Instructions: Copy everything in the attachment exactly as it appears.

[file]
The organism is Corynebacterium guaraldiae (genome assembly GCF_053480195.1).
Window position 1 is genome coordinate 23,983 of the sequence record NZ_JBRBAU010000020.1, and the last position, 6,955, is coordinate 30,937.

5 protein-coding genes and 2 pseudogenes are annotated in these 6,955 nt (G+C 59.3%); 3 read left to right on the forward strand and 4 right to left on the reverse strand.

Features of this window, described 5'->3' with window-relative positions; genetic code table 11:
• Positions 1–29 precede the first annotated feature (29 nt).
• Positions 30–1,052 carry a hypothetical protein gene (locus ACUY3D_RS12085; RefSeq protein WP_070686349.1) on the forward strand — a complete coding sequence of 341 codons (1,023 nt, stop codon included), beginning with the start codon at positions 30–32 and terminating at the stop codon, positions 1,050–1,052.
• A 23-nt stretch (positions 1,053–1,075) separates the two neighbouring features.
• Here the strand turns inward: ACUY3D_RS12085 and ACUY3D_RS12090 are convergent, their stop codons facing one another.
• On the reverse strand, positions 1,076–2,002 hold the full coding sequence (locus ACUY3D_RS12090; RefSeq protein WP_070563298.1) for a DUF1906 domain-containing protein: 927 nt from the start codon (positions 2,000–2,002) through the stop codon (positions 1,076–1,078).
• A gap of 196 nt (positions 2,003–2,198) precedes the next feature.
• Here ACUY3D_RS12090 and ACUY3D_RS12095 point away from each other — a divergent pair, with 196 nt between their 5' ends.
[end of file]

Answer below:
The organism is Corynebacterium guaraldiae (genome assembly GCF_053480195.1).
Window position 1 is genome coordinate 23,983 of the sequence record NZ_JBRBAU010000020.1, and the last position, 6,955, is coordinate 30,937.

5 protein-coding genes and 2 pseudogenes are annotated in these 6,955 nt (G+C 59.3%); 3 read left to right on the forward strand and 4 right to left on the reverse strand.

Features of this window, described 5'->3' with window-relative positions; genetic code table 11:
• Positions 1–29 precede the first annotated feature (29 nt).
• Positions 30–1,052 carry a hypothetical protein gene (locus ACUY3D_RS12085; RefSeq protein WP_070686349.1) on the forward strand — a complete coding sequence of 341 codons (1,023 nt, stop codon included), beginning with the start codon at positions 30–32 and terminating at the stop codon, positions 1,050–1,052.
• A 23-nt stretch (positions 1,053–1,075) separates the two neighbouring features.
• Here the strand turns inward: ACUY3D_RS12085 and ACUY3D_RS12090 are convergent, their stop codons facing one another.
• On the reverse strand, positions 1,076–2,002 hold the full coding sequence (locus ACUY3D_RS12090; RefSeq protein WP_070563298.1) for a DUF1906 domain-containing protein: 927 nt from the start codon (positions 2,000–2,002) through the stop codon (positions 1,076–1,078).
• A gap of 196 nt (positions 2,003–2,198) precedes the next feature.
• Here ACUY3D_RS12090 and ACUY3D_RS12095 point away from each other — a divergent pair, with 196 nt between their 5' ends.